OCLC EMERC 2012, linked data in mind, heads in clouds and hand in pockets?

This week saw a flying visit to Birmingham to attend one day of the excellent OCLC Europe, Middle East and Africa Regional Council Annual meeting at the fantastic Town Hall.

The morning was given to optional plenaries, which meant I missed a lot other exciting talks as I was busy giving a brief overview of the COMET project some of its follow-on work:

Much of the afternoon was given over to Birminghams’ Public library development, namely the amazing looking new building and central service being constructed. Everything about this service will be new, from the catalogue records to the windows. Public libraries are outside my realm of alleged expertise, so this was really exciting. Of particular note was the announcement that the library will be seeking commercial sponsorship and partners to run services.

In cultural heritage, especially galleries, big commercial names such as Tate and Sainsburys have historically and recently been associated with large buildings and collections, so why not public libraries?

I had a brief twitter exchange with library advocate and human dynamo Lauren Smith. Lauren is clearly opposed to such a development and rightly concerned about the influence corporate sponsorship may have on public services, given the vital democratic importance of libraries. Does this make them more ‘sacred’ than galleries and museums as services to be ‘protected’ from corporate investment?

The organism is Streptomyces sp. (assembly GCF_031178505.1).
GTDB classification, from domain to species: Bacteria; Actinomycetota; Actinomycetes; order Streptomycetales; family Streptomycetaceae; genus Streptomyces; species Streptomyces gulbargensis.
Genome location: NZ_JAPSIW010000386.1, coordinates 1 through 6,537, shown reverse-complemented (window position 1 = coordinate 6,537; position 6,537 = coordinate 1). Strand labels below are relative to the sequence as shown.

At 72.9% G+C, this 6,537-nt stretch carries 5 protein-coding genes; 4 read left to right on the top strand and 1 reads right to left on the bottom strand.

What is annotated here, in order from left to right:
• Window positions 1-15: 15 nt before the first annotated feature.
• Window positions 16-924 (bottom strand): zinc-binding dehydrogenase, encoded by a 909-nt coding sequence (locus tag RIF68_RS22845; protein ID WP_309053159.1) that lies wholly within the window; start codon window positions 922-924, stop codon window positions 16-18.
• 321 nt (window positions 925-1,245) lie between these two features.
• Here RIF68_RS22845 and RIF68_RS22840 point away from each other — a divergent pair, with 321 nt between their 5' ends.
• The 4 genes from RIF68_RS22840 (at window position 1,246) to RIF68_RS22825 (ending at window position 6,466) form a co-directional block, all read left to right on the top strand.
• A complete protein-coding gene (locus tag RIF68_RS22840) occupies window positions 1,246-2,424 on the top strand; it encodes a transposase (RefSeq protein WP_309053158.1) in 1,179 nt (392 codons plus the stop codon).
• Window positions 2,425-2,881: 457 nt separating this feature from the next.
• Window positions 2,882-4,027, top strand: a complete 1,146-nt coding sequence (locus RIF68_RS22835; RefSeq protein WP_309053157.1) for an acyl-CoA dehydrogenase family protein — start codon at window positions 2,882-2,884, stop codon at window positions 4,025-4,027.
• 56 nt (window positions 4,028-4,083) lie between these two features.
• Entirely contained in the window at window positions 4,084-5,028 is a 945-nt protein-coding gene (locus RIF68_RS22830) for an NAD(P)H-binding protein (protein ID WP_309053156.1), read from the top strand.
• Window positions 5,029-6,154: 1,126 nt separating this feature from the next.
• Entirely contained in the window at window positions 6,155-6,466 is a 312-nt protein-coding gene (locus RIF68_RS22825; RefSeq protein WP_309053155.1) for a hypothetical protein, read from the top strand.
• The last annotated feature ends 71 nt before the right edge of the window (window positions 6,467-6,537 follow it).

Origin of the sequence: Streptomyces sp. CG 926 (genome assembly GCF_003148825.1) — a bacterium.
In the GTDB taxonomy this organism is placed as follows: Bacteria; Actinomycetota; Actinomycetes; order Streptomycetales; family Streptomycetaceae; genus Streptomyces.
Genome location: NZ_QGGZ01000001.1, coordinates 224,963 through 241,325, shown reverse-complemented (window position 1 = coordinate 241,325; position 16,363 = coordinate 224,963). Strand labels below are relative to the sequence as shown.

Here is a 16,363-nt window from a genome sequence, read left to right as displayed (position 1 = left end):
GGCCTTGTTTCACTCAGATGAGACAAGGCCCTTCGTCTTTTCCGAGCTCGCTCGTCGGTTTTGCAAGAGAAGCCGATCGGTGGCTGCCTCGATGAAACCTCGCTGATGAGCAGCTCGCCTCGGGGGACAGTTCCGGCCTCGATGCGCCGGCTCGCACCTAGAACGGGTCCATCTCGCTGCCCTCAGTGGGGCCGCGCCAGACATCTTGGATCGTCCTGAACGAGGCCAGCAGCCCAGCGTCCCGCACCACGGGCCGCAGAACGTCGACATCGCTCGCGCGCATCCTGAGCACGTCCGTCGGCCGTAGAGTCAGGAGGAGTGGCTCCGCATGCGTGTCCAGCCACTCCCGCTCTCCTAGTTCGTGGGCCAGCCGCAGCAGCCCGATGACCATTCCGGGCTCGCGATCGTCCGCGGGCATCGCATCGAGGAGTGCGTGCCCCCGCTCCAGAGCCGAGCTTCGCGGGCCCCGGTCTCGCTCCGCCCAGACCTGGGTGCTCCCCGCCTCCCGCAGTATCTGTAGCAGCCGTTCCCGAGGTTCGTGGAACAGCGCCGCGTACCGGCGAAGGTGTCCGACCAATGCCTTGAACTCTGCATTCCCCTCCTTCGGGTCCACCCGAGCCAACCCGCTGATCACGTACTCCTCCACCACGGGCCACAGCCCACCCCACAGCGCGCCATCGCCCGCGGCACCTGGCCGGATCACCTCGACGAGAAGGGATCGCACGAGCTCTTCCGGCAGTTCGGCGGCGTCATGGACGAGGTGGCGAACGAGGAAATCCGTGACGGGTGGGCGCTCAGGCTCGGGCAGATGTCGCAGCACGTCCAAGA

The argument also affects academia. My employers went through such a media wringer a few years ago when the media realized that Cambridge University Library itself would not be adverse to such a sponsorship, if the right match could be found. To my eyes, that whole non-event was largely down to a couple of bored academics stoking the media furnace. After all, Thomas Bodley was a merchant who popularised the ‘book of benefactors’ …

Back in library techy news:

  • Much of the conference focus was on WorldCat, which continues to grow into a truly international service with 60+% of records now non-english!
  • OCLC are proceeding apace with WorldShare, a cloud based service platform which increasingly marks them as a top tier commercial competitor to Ex Libris and Serials Solutions
  • Apparently OCLC are considering licensing WorldCat under an ODC-By license, the license we applied to the OCLC records released under COMET. They are pursuing a set of community norms that seem non-commerical in aspect, which is not a good fit for data sharing. Like many others in contributing libraries, I would like to see greater sharing of Worldcat data, although I realise the arguments against are complex and legally technical. Economically, at least it must surely be viable for them. After all, if OCLC is releasing and developing top level cloud based services such as Worldcat Local and Worldshare, it can arguably afford to seek new revenue streams rather than just (re)selling data…
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